What’s it like studying Maths?

Alex Vellins

OK, the TLDR here (Too Long; Didn’t Read) is that maths is hard but fun; it’s really satisfying when you finally understand a proof (and some of them are really cool), but you have to have a bit of patience and to ask for help when needed – (don’t worry, there’s plenty of help).


The style of maths at uni is very different to school or college as it’s far more rigorous and proof-based, for example, in analysis (the 1st year module that’s the most rigorous), you’ll start from proving fundamental stuff like a.0=0 and build up to defining derivatives and integrals.

In the 2nd year module, complex analysis, you’ll prove crazy results like the identity theorem: knowing where a holomorphic (complex differentiable) function is at a non-isolated point, (i.e., the limit of any convergent sequence), is enough to know where it is on the whole complex plane! This module is my favourite because of the crazy results, the fact that complex functions are nicer to work with than real functions, and because of the lecturer – he’s very funny and clear.

At uni, the focus moves from memorisation and calculation to deeper understanding. In exams and assignments, you will really have to think about (and stare at!) the definitions you know in order to make progress. As you’ll learn many definitions and proofs, your notes will be technical and wordy – it’s like learning a new language!

Some technical writing


The 15-20 contact hours a week is less than you’re used to in school or college, but that doesn’t mean it’s going to be easy – lectures can be very fast-paced (so I find the recordings very useful!) You also need to prepare for tutorials (where you work through pre-assigned problems in a classroom-like environment) and assignments (weekly homework).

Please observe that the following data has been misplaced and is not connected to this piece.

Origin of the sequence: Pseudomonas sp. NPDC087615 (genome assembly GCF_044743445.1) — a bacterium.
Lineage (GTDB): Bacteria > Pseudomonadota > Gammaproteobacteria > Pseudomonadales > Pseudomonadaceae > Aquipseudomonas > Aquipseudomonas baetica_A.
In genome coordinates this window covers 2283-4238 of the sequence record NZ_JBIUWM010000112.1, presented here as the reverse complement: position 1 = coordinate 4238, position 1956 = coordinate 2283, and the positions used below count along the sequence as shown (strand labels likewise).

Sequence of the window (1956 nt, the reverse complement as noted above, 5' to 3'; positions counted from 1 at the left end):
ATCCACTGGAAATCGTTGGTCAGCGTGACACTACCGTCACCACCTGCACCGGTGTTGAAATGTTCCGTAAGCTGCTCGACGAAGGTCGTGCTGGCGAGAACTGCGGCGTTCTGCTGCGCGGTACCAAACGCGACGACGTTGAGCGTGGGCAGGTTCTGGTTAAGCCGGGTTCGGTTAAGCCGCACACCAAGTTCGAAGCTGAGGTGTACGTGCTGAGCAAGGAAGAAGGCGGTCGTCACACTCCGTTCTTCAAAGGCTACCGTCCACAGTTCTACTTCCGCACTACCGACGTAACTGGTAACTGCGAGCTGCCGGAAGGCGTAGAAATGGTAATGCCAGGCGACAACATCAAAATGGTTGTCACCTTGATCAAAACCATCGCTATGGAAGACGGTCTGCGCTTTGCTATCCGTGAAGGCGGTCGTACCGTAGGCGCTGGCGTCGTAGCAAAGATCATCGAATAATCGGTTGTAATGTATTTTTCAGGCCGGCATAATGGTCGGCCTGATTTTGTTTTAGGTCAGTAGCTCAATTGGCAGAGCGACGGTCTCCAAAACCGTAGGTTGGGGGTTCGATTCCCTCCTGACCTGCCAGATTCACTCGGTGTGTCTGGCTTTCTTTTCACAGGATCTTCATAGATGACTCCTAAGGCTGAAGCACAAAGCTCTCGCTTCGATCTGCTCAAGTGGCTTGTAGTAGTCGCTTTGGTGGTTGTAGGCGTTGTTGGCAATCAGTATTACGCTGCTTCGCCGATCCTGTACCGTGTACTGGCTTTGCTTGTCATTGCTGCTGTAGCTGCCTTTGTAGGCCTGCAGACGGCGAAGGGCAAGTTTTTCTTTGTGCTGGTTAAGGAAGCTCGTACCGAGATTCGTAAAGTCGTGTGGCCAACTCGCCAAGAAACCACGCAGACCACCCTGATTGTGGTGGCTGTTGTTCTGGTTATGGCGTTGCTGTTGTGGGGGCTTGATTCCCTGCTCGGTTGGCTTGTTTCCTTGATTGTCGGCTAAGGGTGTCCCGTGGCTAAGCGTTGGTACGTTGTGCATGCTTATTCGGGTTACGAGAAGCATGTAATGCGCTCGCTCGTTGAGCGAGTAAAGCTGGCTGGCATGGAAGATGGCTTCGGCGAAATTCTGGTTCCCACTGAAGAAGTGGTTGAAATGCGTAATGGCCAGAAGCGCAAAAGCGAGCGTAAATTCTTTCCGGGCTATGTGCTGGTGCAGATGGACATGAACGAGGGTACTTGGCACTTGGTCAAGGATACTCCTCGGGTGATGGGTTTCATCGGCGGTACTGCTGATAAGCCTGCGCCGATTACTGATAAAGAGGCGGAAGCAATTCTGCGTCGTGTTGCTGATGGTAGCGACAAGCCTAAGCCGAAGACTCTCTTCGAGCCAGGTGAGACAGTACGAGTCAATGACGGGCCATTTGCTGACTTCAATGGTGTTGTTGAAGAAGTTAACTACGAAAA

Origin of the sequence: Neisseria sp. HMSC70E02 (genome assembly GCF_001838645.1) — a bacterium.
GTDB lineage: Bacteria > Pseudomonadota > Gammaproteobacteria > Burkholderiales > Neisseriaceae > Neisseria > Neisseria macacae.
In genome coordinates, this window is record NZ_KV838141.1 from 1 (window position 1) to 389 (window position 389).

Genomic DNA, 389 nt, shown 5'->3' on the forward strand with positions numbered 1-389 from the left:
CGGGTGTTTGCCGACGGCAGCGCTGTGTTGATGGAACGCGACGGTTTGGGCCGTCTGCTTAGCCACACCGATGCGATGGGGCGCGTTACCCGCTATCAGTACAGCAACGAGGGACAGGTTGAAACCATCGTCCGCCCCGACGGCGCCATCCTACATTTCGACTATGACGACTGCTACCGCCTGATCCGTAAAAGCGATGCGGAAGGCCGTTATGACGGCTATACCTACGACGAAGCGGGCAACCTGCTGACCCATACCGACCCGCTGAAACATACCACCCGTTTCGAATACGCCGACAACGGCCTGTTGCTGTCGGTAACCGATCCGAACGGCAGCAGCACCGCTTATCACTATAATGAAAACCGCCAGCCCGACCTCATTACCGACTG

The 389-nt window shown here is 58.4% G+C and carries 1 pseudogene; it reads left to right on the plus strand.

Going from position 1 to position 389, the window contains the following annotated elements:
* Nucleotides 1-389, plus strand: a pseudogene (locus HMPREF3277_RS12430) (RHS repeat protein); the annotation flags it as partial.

It’s inevitable that you won’t understand something. You can get help through office hours (times when your lecturer is available to answer questions), drop ins, and asking your tutors (the people that run the tutorials). I prefer asking them than lecturers as they can relate to you a bit more as they haven’t been studying maths their entire lives!

Is maths at uni right for you?

While enjoying maths at A-level is a good indicator, the large step up to uni means you should consider things like whether you:

● persist when you don’t understand something,

● are an independent learner (as no one will check if you turn up to lectures),

● are willing to ask for help,

● are willing to attempt questions that you can’t immediately see your way through,

● enjoy watching online uni lectures,

● enjoy thinking deeply about the concepts you’ve learned.

I hope this helped – I’m on Uni buddy if you have any questions!

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Alex Vellins

Hi, I’m Alex, a second year studying maths and philosophy (within Natural Sciences) at South college. In my spare time I help run Effective Altruism Durham (which is about using evidence and reason to do the most good with our careers and donations), volunteer at Samaritans (a mental health hotline) and work 3 part time jobs.

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